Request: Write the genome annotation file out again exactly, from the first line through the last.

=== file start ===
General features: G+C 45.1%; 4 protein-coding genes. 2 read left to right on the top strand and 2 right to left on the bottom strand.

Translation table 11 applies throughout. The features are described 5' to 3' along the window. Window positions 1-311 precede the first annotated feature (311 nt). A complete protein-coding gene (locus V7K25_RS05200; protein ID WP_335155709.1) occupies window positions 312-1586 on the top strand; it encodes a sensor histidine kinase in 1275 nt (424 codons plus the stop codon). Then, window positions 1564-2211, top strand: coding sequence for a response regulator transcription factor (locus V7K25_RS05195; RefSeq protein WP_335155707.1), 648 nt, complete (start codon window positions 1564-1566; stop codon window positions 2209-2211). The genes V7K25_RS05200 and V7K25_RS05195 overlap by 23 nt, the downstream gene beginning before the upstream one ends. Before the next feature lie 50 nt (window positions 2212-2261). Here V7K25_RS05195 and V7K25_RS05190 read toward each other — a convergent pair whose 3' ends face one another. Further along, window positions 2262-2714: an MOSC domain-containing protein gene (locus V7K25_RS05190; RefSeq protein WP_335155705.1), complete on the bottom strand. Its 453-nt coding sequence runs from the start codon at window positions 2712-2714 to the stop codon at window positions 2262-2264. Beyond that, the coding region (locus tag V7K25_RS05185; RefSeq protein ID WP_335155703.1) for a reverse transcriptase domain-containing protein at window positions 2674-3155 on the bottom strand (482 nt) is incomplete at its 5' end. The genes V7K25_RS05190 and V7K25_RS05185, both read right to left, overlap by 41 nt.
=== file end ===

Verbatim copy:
General features: G+C 45.1%; 4 protein-coding genes. 2 read left to right on the top strand and 2 right to left on the bottom strand.

Translation table 11 applies throughout. The features are described 5' to 3' along the window. Window positions 1-311 precede the first annotated feature (311 nt). A complete protein-coding gene (locus V7K25_RS05200; protein ID WP_335155709.1) occupies window positions 312-1586 on the top strand; it encodes a sensor histidine kinase in 1275 nt (424 codons plus the stop codon). Then, window positions 1564-2211, top strand: coding sequence for a response regulator transcription factor (locus V7K25_RS05195; RefSeq protein WP_335155707.1), 648 nt, complete (start codon window positions 1564-1566; stop codon window positions 2209-2211). The genes V7K25_RS05200 and V7K25_RS05195 overlap by 23 nt, the downstream gene beginning before the upstream one ends. Before the next feature lie 50 nt (window positions 2212-2261). Here V7K25_RS05195 and V7K25_RS05190 read toward each other — a convergent pair whose 3' ends face one another. Further along, window positions 2262-2714: an MOSC domain-containing protein gene (locus V7K25_RS05190; RefSeq protein WP_335155705.1), complete on the bottom strand. Its 453-nt coding sequence runs from the start codon at window positions 2712-2714 to the stop codon at window positions 2262-2264. Beyond that, the coding region (locus tag V7K25_RS05185; RefSeq protein ID WP_335155703.1) for a reverse transcriptase domain-containing protein at window positions 2674-3155 on the bottom strand (482 nt) is incomplete at its 5' end. The genes V7K25_RS05190 and V7K25_RS05185, both read right to left, overlap by 41 nt.